At this time...my forecast track leans east of the latest model consensus...more toward Louisiana and Mississippi...where the upper divergence maximum of the upper trough has been forecast to setup over the last few days. Perhaps the more west solutions have a fragment of the amplifying upper trough cut-off into a vortex...with the vortex whirling this system more west. So I have nudged my updated forecast track westward as we are not that far out from this event beginning and some model runs are keeping a westward solution towards the southwest Louisiana/Texas coastal region. Due to the size of the upper divergence zone on the east side of the upper trough...expecting a large/broad tropical cyclone with a lax surface pressure gradient...and in addition to the upper trough potentially limiting thunderstorms on the west side of the center...I only forecast a peak of 50 mph maximum sustained winds at the present time. By day 3...the upper trough is forecast to leave behind upper vorticity around the NW US Gulf coast region. By day 4...the upper trough currently moving into the western US will be passing over the Great Lakes region while potentially stretching the upper vorticity into a SW to NE elongation as it tries to grab the vorticity. Due to this elongation...westerly wind shear over this system could increase by day 4...thus I forecast some weakening as this system makes landfall. By day 5 and beyond...this system could transition into a gusty non-tropical frontal cylcone that moves across the southeastern and east-central US...as an upper trough currently over the north Pacific ends up potentially merging with the NW US Gulf coast vorticity into an amplified upper trough that supports the surface remnants of this system. It is also possible the two upper features don't merge and the surface remnants of this system dissipates quickly after landfall. Models have been depicting both scenarios with equal weight...and given that one of the players is currently far way in the north Pacific it is hard to know if this system will become an impactful remnant frontal cyclone over the inland US at this time.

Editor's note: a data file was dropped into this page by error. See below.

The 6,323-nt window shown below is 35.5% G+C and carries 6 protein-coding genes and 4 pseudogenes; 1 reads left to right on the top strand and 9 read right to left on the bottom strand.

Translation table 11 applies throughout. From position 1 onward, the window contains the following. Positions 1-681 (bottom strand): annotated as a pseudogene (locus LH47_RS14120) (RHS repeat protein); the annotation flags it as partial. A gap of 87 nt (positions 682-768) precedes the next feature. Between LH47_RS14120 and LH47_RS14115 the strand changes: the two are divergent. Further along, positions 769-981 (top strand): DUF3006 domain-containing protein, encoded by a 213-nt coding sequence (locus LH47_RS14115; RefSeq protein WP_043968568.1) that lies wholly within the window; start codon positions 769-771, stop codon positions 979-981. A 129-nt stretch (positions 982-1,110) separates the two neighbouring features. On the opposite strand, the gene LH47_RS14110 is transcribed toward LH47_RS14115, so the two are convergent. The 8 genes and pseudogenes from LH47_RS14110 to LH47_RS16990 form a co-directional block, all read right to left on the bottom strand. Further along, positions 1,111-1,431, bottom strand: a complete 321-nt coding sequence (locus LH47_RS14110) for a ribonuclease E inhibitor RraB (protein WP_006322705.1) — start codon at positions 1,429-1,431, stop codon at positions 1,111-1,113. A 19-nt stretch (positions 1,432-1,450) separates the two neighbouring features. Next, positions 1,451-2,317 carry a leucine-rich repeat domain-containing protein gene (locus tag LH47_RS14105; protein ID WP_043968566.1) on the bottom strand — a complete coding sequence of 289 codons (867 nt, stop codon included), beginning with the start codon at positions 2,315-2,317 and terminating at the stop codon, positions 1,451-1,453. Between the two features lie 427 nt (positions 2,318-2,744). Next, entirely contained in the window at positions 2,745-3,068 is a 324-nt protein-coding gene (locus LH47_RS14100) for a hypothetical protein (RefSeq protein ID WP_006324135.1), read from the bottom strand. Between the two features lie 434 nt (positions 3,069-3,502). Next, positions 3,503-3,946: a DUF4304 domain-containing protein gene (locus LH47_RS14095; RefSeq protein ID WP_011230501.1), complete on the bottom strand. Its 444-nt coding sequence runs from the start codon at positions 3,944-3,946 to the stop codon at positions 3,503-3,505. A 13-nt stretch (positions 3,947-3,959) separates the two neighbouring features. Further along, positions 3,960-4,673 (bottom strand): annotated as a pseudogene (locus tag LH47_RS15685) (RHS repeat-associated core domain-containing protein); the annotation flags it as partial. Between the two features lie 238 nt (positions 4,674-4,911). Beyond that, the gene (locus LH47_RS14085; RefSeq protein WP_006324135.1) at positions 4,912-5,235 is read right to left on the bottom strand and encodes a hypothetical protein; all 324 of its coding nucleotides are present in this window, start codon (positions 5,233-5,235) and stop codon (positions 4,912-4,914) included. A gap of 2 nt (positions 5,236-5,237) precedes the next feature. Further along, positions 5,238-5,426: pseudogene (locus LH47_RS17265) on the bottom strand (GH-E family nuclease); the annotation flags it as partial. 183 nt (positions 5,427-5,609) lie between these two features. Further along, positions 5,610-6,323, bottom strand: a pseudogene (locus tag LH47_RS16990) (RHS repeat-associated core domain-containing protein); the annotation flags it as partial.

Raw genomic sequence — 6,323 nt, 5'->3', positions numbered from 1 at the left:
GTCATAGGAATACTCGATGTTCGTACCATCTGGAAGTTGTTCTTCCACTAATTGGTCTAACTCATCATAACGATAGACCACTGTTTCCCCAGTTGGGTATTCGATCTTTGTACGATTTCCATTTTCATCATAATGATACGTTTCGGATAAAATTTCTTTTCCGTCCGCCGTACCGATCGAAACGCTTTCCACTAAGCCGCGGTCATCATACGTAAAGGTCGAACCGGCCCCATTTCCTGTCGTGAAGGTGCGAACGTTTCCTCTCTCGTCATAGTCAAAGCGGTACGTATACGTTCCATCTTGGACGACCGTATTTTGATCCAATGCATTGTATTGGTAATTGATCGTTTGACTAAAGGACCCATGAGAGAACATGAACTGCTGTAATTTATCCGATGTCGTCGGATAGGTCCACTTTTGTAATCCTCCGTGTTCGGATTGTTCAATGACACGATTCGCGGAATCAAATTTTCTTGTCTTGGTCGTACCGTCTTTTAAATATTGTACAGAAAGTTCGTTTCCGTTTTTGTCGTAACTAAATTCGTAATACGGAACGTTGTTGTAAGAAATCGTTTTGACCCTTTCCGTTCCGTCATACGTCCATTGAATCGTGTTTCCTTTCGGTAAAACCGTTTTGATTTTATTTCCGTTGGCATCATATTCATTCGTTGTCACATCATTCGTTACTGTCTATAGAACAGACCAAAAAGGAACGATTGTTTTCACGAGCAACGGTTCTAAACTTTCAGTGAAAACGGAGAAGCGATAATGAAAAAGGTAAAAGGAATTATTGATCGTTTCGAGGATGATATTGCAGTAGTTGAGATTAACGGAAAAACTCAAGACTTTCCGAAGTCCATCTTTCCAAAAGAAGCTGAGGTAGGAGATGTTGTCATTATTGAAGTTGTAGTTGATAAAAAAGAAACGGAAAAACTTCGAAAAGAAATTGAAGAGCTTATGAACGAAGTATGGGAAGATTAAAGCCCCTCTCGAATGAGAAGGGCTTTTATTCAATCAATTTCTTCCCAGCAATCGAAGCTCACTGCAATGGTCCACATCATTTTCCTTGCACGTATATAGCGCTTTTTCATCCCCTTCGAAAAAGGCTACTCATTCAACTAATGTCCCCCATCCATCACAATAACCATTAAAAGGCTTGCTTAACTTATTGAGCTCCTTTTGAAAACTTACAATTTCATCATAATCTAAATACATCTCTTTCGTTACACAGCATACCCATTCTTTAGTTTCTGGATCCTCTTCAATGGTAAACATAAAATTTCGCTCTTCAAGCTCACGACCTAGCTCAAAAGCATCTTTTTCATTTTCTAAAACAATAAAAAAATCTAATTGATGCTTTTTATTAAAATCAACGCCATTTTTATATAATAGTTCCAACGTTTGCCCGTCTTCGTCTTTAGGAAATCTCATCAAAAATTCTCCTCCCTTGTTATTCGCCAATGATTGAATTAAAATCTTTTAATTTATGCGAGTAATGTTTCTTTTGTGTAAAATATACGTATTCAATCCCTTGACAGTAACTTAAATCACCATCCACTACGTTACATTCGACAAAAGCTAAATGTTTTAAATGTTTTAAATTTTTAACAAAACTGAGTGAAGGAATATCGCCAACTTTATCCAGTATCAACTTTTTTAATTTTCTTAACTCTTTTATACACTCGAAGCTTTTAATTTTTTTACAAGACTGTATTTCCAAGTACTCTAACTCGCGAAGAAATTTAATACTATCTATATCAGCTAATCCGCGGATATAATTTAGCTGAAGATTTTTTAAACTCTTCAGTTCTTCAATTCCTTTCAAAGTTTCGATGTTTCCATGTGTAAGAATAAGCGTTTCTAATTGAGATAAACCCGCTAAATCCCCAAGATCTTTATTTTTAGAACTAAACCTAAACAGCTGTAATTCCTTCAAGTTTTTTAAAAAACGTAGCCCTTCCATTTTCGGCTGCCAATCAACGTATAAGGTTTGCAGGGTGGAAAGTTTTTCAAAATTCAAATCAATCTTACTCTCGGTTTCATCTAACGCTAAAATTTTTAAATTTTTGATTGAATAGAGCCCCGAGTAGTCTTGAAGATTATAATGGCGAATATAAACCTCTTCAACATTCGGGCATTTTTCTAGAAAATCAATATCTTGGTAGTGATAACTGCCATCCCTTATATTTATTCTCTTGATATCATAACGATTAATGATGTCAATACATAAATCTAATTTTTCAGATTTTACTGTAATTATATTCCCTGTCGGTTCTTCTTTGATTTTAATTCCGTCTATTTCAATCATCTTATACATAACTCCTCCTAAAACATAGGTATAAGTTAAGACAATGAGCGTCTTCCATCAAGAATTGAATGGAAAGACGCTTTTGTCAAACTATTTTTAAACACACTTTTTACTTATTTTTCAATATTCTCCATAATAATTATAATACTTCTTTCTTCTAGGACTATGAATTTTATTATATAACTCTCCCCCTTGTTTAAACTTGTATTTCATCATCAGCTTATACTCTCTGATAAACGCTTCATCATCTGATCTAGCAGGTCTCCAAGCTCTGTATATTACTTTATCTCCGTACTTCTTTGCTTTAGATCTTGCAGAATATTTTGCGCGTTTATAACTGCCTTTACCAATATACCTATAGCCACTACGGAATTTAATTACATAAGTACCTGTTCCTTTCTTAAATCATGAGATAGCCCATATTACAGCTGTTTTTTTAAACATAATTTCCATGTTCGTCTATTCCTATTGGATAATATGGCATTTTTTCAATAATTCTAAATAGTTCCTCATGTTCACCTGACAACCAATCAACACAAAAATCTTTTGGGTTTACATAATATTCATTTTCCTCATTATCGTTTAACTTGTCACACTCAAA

Confidence is increasing on a Saturday coastal storm surge and wind event anywhere from coastal southeast Texas to Louisiana & Mississippi. Gather storm preparation supplies early to avoid last minute crowding...espeically for those not yet vaccinated against the COVID-19 virus. Unvaccianated people who live in an area prone to coastal storm surge in this region whould also come up with a plan to relocate to a hotel or family/friend residence further inland...as a public storm shelter may not be as ideal for controlling your exposure to COVID-19. The circulation of this system is expected to be large in size...therefore this system could bring coastal sea swells to the Alabama and Florida panhandle coast as well this weekend.

******Infohurricanes.com forecast. Visit hurricanes.gov (hurricanes dot gov) for official forecast***********

0 Hr Position (1200Z Jun 15)...Broad tropical low pressure centered over the eastern Tabasco/Chiapas border at 17.5N-92.5W

IOH 24 Hr Forecast (1200Z Jun 16)...Broad tropical low pressure centered over the west coast of Yucatan peninsula at 19N-90.5W

IOH 48 Hr Forecast (1200Z Jun 17)...35 mph maximum sustained wind tropical depression centered over the Gulf of Mexico at 22.5N-91W

IOH 72 Hr Forecast (1200Z Jun 18)...50 mph maximum sustained wind tropical storm centered over the Gulf of Mexico at 26N-91W

IOH 96 Hr Forecast (1200Z Jun 19)...45 mph maximum sustained wind tropical storm centered over southeastern Louisiana at 30N-91W

IOH 120 Hr Forecast (1200Z Jun 20)...Remnant frontal low centered over the southern Mississippi/Alabama border at 31.2N-88.5W


AREA OF INTEREST #2...The vigorous tropical wave of low pressure in the eastern tropical Atlantic continues to lack thunderstorms while ingesting dry saharan air. This goes to show you that despite having a well-defind spin...and despite being over favorable warm waters...low shear...and upper outflow beneath upper ridging in the region that dry air can hamper development. The GFS model has dropped showing development of this wave...and climatology shows that development in this part of the Atlantic is difficult in June. Therefore I maintain 0% odds of tropical development. I plan this to be my final statement on this area of interest unless the NHC continues to mention it in their tropical weather outlook.

******Infohurricanes.com outlook. Visit hurricanes.gov (hurricanes dot gov) for official outlook***********

IOH 24 Hr Outlook (1800Z Jun 15)...0% chance of tropical cyclone formation (eastern tropical Atlantic near 9N-31W)